Exemplary exhibition catalogue with introductory essays. The majority are landscape paintings. Inscriptions are translated, seals are identified, each work is discussed in detail, and literature is provided.

  • Landscape Painting in Chinese Art. Heilbrunn Timeline of Art History, Metropolitan Museum of Art.

    A chronological survey that points to major issues. Includes links to paintings in the collection and downloadable images, including details. Further scholarly literature is indicated.

  • Silbergeld, Jerome. “Mountains and Water, Shan Shui: What Do We Mean by ‘Landscape’ in Chinese Landscape Painting?” Journal of the International Snuff Bottle Society 37.1 (2005): 4–20.

    Discusses the terminology in light of early-21st-century scholarship against the background of the multifaceted issues that inform the different readings of the term “landscape” in Chinese landscape painting.

  • Sirén, Osvald. Chinese Painting: Leading Masters and Principles. 7 vols. London: Lund Humphries and Ronald, 1956–1958.

    Standard reference work. Covers other painting genres as well, but the majority are landscape paintings. Arranged chronologically and thematically. Each chapter is divided into a general part and a section on individual painters. Sirén employed mainly classical Chinese primary textual sources and relied little on secondary information. Volume 7 provides an annotated list of paintings and further reading.

  • Sullivan, Michael. Symbols of Eternity: The Art of Landscape Painting in China. Stanford, CA: Stanford University Press, 1979.

    Introduction for the general reader explaining the underlying principles, philosophical ideas, and general developments. Also refers to the political and social settings relevant to landscape painting. No Chinese character list.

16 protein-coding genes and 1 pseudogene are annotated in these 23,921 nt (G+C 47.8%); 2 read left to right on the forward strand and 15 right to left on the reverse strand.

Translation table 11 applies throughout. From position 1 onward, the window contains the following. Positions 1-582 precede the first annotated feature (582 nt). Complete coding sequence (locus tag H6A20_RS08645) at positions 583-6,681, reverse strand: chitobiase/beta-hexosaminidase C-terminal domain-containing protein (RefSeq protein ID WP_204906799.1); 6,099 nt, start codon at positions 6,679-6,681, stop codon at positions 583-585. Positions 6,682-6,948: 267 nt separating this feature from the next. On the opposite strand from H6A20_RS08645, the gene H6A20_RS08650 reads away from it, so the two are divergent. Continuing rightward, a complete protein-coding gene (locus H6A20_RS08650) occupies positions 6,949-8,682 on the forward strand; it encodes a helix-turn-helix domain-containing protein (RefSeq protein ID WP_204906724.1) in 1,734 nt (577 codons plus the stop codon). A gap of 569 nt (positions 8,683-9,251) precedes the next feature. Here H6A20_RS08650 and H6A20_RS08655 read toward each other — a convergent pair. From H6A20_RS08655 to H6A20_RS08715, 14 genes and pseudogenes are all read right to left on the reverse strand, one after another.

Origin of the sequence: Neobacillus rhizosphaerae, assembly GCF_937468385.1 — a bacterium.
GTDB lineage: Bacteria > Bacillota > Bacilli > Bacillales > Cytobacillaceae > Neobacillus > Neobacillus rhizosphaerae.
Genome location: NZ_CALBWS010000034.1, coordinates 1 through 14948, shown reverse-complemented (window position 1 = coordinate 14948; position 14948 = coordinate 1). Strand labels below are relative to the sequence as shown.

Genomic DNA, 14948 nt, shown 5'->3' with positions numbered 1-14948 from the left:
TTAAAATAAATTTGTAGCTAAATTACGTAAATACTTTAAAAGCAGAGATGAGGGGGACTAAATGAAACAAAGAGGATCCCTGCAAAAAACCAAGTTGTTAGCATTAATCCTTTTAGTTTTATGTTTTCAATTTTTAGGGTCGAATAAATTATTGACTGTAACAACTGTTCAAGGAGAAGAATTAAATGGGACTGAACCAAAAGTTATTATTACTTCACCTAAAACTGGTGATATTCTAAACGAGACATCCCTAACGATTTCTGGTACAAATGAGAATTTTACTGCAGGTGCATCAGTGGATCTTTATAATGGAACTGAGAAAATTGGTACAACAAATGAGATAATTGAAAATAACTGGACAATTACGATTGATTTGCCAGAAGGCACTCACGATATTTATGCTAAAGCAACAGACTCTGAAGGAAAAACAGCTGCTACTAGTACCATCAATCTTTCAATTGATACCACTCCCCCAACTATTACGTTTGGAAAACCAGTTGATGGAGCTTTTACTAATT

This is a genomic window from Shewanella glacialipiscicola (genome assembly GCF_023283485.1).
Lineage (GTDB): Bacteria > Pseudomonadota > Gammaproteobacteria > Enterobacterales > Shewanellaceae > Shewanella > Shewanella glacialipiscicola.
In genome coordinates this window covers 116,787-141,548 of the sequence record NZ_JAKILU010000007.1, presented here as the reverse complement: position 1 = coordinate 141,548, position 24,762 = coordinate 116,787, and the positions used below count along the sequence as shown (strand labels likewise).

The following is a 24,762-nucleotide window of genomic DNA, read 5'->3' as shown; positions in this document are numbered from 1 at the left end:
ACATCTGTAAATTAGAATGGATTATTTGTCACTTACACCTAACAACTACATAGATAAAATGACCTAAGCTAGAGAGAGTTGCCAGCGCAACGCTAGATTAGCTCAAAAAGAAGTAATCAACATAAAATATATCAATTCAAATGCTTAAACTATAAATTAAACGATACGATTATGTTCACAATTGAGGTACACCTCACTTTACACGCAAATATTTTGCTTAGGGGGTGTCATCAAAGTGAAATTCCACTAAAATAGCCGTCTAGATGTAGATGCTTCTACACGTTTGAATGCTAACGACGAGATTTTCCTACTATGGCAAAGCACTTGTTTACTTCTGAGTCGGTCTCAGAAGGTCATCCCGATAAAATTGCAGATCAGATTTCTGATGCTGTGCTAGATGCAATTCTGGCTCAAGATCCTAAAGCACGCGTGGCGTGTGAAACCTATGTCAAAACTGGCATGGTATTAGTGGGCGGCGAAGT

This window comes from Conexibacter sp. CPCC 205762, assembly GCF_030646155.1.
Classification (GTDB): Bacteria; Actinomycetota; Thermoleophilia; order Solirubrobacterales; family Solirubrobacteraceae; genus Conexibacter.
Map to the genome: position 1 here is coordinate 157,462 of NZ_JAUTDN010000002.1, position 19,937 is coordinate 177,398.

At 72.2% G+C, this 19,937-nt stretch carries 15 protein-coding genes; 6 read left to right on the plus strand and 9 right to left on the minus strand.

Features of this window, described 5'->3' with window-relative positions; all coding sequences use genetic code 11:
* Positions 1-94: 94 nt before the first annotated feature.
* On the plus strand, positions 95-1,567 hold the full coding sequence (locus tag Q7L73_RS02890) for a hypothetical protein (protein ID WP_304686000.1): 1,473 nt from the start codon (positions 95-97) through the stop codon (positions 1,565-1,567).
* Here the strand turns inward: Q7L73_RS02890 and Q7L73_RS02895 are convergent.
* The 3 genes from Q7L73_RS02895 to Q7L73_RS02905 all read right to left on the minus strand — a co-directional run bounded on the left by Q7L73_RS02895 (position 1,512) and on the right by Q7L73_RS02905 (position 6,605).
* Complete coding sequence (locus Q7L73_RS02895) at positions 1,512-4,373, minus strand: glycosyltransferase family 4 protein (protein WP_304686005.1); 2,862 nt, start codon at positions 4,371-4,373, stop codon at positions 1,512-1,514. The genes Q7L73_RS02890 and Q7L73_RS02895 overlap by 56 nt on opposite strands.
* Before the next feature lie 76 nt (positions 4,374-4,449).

• Wang Yao-t’ing. Looking at Chinese Painting: A Comprehensive Guide to the Philosophy, Technique, and History of Chinese Painting. Tokyo: Nigensha, 1995.

    Excellent introduction for the general reader and undergraduate student. Also discusses the use and role of seals and colophons. Explains technical matters, such as mounting, formats, color pigments, and ink. Offers a methodological approach on how to study Chinese painting.

  • Yang Xin, Nie Chongzheng, Lang Shaojun, Richard M. Barnhart, James Cahill, and Wu, Hung. Three Thousand Years of Chinese Painting. New Haven, CT: Yale University Press, 1997.

    Comprehensive account of Chinese painting with major sections on landscape painting. Includes the latest scholarship. Index of painters’ names with Chinese characters and style names. Good-sized color illustrations throughout, including works hitherto little known but of great significance.